Reflection of the Week - 29th March 2022

By Richard Rohr

Posted in Faith

Creating a People

The Body of Christ is inherently a collective reality. Father Richard emphasises that to live the gospel, we need each other:

The Body of Christ, the spiritual family, is God’s strategy. It is both medium and message. It is both beginning and end: ‘May they all be one … so that the world may believe it was you who sent me … that they may be one as we are one, with me in them and you in me’ (John 17:21–23). There is no other form for the Christian life except a common one. This may even be a matter of culture, if culture refers to something, which is shared and passed on. In this sense, I am wondering if there is any other kind of Christianity except ‘cultural Christianity,’ for better and for worse.

Until and unless Christ is someone happening between people, the gospel remains largely an abstraction. Until Jesus Christ is passed on personally through faithfulness and forgiveness, through bonds of union, I doubt whether he is passed on at all.

We are now paying the price for centuries in which the Church was narrowed from a full vision of peoplehood to an almost total preoccupation with private persons and their devotional needs. But history has shown that individuals who are confirmed in their individualism by the very character of our evangelism will never create church, except after the model of a service station: they will use it as a commodity like everything else. This is a far cry from our ‘original participation’ (Owen Barfield [1898–1997]) in the Body of Christ from the moment of our conception.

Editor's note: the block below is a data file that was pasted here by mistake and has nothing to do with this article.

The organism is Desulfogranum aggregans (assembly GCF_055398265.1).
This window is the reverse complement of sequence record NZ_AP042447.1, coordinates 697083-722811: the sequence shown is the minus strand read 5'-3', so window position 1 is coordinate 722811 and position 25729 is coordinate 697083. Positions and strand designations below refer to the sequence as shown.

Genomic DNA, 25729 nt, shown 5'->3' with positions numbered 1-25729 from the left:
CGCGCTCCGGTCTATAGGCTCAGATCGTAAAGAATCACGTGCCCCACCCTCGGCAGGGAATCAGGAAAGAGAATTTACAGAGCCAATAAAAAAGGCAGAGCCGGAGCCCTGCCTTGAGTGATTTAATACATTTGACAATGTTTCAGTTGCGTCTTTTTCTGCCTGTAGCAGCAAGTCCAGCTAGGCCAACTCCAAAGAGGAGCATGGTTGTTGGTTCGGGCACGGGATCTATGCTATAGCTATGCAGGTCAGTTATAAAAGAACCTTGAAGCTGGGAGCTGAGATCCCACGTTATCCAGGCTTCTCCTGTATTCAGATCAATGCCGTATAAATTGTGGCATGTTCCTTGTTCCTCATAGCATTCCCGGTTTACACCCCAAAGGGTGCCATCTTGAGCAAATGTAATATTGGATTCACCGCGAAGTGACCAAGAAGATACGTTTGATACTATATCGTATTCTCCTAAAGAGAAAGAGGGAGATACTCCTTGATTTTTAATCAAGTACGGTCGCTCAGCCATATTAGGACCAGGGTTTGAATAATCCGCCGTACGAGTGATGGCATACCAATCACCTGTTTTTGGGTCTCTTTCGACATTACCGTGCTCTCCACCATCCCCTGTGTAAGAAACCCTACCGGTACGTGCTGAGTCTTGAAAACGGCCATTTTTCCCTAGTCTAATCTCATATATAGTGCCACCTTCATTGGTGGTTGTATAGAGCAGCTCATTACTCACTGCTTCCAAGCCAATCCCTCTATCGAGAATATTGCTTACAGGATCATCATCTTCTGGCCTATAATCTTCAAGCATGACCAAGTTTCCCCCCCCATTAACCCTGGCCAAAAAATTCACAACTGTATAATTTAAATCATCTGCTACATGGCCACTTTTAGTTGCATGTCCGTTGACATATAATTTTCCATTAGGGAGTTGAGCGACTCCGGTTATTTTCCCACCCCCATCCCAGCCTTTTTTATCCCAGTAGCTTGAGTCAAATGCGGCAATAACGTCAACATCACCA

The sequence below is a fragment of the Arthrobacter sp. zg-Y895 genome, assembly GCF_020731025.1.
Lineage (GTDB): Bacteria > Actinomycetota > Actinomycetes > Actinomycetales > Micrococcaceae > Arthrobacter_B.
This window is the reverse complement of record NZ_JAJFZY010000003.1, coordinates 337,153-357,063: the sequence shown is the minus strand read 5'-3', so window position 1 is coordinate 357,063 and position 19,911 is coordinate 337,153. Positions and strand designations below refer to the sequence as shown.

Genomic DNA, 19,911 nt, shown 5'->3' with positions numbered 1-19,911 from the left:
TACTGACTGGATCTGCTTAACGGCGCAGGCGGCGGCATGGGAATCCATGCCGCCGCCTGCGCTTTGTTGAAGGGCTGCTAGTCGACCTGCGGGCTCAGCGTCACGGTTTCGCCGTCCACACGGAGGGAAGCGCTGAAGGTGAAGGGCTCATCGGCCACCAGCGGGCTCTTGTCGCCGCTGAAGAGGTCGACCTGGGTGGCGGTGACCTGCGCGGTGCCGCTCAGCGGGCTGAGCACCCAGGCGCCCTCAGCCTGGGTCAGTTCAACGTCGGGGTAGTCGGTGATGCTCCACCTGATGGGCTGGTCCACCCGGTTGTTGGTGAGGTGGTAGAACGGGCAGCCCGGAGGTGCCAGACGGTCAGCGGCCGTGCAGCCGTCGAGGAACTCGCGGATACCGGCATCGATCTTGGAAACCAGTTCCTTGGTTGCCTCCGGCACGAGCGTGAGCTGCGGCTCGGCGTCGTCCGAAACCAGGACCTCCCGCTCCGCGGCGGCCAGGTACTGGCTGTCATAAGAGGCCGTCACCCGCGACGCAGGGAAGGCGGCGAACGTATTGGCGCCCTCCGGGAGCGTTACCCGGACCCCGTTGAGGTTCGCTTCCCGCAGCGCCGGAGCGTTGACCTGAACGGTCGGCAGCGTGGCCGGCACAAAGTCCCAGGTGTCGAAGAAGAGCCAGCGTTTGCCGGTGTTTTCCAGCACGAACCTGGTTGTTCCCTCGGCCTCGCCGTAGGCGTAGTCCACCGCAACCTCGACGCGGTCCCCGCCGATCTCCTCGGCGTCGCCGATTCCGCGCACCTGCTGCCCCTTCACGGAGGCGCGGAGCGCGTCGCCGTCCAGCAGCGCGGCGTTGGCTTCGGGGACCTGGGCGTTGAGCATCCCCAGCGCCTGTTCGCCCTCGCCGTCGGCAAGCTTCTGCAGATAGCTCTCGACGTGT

Certainly, we must deal with individuals. But the very nature of our lifestyle and our church teaching must say from the beginning what the goal is—the communion of saints, a shared life together as family, the Trinitarian life of God, the kingdom—here! [The Kin-dom].

The prophet Haggai criticises the Jews after the exile for dwelling comfortably in their ‘panelled houses’ while the common walls of the temple lie in ruins (see Haggai 1:4, 9). His prophetic call is now and forever. We still think that we can work with the world’s agenda, where career and individual fulfilment are the basic building blocks of society. And we believe that we can build church from those well-educated and well-saved blocks. But God needs ‘living stones making a spiritual house’ (1 Peter 2:5).

For Jesus, such teachings as forgiveness, healing, and justice are not just a spiritual test or obstacle course. They are quite simply the necessary requirements for a basic shared life. Peacemaking and reconciliation are not some kind of box seat tickets to heaven. They are the price of peoplehood. They express the truth in the heart of God, the truth that has been shared with us in the Holy Spirit, the union in Jesus the Christ who is reconciling all people to God (see 2 Corinthians 5:18–19).

Adapted from Richard Rohr, Near Occasions of Grace (Maryknoll, NY: Orbis Books, 1993), 50–51.

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